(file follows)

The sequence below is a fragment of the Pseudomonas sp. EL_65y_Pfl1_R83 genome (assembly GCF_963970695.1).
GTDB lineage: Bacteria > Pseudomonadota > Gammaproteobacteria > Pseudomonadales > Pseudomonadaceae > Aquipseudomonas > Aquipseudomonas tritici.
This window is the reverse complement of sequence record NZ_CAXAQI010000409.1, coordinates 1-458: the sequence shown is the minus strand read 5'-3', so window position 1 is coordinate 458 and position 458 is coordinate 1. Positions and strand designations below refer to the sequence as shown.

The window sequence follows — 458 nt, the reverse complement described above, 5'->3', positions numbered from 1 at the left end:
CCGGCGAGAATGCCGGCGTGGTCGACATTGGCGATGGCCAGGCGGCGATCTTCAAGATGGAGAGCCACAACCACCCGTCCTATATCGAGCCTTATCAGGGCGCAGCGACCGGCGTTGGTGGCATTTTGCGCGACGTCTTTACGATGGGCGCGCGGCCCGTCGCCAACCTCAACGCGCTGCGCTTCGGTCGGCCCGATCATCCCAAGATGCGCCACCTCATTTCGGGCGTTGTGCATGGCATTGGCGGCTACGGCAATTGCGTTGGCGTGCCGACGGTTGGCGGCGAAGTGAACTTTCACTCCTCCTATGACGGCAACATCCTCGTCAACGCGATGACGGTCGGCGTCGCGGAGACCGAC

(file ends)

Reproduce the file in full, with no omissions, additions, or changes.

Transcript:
The sequence below is a fragment of the Pseudomonas sp. EL_65y_Pfl1_R83 genome (assembly GCF_963970695.1).
GTDB lineage: Bacteria > Pseudomonadota > Gammaproteobacteria > Pseudomonadales > Pseudomonadaceae > Aquipseudomonas > Aquipseudomonas tritici.
This window is the reverse complement of sequence record NZ_CAXAQI010000409.1, coordinates 1-458: the sequence shown is the minus strand read 5'-3', so window position 1 is coordinate 458 and position 458 is coordinate 1. Positions and strand designations below refer to the sequence as shown.

The window sequence follows — 458 nt, the reverse complement described above, 5'->3', positions numbered from 1 at the left end:
CCGGCGAGAATGCCGGCGTGGTCGACATTGGCGATGGCCAGGCGGCGATCTTCAAGATGGAGAGCCACAACCACCCGTCCTATATCGAGCCTTATCAGGGCGCAGCGACCGGCGTTGGTGGCATTTTGCGCGACGTCTTTACGATGGGCGCGCGGCCCGTCGCCAACCTCAACGCGCTGCGCTTCGGTCGGCCCGATCATCCCAAGATGCGCCACCTCATTTCGGGCGTTGTGCATGGCATTGGCGGCTACGGCAATTGCGTTGGCGTGCCGACGGTTGGCGGCGAAGTGAACTTTCACTCCTCCTATGACGGCAACATCCTCGTCAACGCGATGACGGTCGGCGTCGCGGAGACCGAC